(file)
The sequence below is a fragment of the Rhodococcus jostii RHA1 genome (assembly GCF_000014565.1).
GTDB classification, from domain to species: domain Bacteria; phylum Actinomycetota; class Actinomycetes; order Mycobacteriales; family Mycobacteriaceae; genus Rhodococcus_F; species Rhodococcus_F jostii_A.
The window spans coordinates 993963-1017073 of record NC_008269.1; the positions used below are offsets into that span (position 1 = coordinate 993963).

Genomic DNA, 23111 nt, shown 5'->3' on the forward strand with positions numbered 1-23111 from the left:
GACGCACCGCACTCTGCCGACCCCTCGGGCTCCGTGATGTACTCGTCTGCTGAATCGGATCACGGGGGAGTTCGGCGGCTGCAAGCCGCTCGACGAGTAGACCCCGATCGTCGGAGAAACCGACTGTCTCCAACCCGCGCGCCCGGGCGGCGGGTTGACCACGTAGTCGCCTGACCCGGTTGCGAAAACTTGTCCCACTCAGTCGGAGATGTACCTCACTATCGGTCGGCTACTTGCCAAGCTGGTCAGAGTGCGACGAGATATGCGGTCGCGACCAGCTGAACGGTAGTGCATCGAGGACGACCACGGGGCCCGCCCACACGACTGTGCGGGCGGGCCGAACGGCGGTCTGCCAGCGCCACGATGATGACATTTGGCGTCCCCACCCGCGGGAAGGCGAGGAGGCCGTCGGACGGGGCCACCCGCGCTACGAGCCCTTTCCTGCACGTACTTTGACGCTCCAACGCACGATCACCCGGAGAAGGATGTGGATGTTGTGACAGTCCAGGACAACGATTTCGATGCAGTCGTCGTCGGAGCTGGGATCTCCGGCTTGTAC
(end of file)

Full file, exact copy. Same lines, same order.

The sequence below is a fragment of the Rhodococcus jostii RHA1 genome (assembly GCF_000014565.1).
GTDB classification, from domain to species: domain Bacteria; phylum Actinomycetota; class Actinomycetes; order Mycobacteriales; family Mycobacteriaceae; genus Rhodococcus_F; species Rhodococcus_F jostii_A.
The window spans coordinates 993963-1017073 of record NC_008269.1; the positions used below are offsets into that span (position 1 = coordinate 993963).

Genomic DNA, 23111 nt, shown 5'->3' on the forward strand with positions numbered 1-23111 from the left:
GACGCACCGCACTCTGCCGACCCCTCGGGCTCCGTGATGTACTCGTCTGCTGAATCGGATCACGGGGGAGTTCGGCGGCTGCAAGCCGCTCGACGAGTAGACCCCGATCGTCGGAGAAACCGACTGTCTCCAACCCGCGCGCCCGGGCGGCGGGTTGACCACGTAGTCGCCTGACCCGGTTGCGAAAACTTGTCCCACTCAGTCGGAGATGTACCTCACTATCGGTCGGCTACTTGCCAAGCTGGTCAGAGTGCGACGAGATATGCGGTCGCGACCAGCTGAACGGTAGTGCATCGAGGACGACCACGGGGCCCGCCCACACGACTGTGCGGGCGGGCCGAACGGCGGTCTGCCAGCGCCACGATGATGACATTTGGCGTCCCCACCCGCGGGAAGGCGAGGAGGCCGTCGGACGGGGCCACCCGCGCTACGAGCCCTTTCCTGCACGTACTTTGACGCTCCAACGCACGATCACCCGGAGAAGGATGTGGATGTTGTGACAGTCCAGGACAACGATTTCGATGCAGTCGTCGTCGGAGCTGGGATCTCCGGCTTGTAC